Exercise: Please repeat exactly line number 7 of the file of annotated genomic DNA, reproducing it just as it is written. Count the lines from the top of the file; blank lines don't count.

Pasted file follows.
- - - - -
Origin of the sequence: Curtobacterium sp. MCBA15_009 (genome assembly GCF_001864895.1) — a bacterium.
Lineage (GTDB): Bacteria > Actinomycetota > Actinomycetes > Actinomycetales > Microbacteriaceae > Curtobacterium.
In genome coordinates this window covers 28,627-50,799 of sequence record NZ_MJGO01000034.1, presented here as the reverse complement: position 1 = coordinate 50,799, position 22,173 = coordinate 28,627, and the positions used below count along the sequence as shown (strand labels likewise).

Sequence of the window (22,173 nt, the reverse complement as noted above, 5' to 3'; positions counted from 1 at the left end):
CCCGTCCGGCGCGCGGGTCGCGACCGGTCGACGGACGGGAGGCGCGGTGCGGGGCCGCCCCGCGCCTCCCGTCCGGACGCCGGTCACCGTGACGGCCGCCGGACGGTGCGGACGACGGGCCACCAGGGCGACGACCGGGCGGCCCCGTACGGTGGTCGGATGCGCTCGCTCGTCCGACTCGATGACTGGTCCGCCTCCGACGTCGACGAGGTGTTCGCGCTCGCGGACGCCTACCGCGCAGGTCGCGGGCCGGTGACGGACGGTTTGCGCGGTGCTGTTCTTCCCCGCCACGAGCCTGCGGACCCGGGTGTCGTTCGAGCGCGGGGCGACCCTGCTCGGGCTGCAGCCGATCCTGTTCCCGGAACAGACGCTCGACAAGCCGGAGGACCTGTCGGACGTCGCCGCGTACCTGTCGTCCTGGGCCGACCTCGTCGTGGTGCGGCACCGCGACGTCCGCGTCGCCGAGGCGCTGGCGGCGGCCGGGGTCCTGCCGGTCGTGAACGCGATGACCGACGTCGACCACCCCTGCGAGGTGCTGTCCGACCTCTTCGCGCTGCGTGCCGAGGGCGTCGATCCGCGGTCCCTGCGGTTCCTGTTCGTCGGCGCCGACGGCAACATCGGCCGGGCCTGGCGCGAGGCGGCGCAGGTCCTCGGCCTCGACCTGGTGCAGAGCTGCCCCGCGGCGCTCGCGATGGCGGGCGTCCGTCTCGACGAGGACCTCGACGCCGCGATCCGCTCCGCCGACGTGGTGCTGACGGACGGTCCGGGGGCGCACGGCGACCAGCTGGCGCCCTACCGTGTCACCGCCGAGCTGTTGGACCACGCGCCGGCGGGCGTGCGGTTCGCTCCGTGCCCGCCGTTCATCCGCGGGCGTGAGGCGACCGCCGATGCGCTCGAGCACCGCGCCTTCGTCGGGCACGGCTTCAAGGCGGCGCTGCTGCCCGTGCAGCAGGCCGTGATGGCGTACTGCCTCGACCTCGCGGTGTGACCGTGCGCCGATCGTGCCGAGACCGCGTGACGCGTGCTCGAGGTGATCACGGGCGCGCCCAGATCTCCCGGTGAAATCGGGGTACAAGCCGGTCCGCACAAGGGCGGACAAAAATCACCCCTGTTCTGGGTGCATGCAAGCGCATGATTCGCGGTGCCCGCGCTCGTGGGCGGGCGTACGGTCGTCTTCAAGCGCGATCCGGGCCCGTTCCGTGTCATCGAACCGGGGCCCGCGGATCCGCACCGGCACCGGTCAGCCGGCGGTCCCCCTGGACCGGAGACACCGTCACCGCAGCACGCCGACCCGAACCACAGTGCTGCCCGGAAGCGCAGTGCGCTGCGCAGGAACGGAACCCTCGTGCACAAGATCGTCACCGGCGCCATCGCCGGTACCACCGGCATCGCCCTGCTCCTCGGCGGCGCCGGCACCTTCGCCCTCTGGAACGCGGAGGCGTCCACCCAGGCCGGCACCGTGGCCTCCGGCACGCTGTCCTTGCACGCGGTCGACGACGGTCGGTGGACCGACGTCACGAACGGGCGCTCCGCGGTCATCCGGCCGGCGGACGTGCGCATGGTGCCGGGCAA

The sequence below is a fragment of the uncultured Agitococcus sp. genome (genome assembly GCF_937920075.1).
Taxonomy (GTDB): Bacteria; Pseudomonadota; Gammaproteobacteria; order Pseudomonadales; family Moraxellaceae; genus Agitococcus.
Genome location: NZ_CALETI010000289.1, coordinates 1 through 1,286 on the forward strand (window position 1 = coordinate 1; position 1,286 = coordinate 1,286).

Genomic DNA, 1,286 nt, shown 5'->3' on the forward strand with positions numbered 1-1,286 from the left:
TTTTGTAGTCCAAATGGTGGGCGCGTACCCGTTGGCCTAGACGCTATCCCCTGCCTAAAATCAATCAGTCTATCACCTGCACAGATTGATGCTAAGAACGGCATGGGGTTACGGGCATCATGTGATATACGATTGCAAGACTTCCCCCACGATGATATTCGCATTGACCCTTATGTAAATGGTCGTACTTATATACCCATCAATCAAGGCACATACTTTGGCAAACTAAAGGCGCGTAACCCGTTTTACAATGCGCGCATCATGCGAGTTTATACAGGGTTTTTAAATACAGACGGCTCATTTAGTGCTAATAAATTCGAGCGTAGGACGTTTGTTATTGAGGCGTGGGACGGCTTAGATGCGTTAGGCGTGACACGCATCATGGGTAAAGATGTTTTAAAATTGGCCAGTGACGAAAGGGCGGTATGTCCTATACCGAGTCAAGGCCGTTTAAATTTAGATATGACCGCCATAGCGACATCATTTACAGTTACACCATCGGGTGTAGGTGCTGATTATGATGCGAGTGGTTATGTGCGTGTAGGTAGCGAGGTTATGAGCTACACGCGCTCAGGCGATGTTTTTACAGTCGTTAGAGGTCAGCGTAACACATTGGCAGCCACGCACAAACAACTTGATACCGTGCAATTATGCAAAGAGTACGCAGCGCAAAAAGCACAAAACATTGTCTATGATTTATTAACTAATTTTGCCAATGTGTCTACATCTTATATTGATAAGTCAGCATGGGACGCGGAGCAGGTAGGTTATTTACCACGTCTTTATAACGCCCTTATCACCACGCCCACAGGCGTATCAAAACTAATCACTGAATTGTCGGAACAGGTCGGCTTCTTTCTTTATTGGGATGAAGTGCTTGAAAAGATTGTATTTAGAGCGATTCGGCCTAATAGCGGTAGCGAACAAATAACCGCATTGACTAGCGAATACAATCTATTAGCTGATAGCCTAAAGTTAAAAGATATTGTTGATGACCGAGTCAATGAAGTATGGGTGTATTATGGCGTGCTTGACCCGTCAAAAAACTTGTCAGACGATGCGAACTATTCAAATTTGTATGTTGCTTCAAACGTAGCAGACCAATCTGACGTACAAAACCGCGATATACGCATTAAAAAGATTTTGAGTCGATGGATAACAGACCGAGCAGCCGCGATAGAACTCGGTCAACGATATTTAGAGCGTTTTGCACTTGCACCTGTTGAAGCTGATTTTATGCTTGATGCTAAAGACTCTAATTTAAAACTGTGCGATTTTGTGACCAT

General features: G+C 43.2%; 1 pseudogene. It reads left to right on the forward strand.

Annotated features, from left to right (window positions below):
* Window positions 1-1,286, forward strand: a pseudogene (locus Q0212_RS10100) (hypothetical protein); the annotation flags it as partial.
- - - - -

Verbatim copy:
Taxonomy (GTDB): Bacteria; Pseudomonadota; Gammaproteobacteria; order Pseudomonadales; family Moraxellaceae; genus Agitococcus.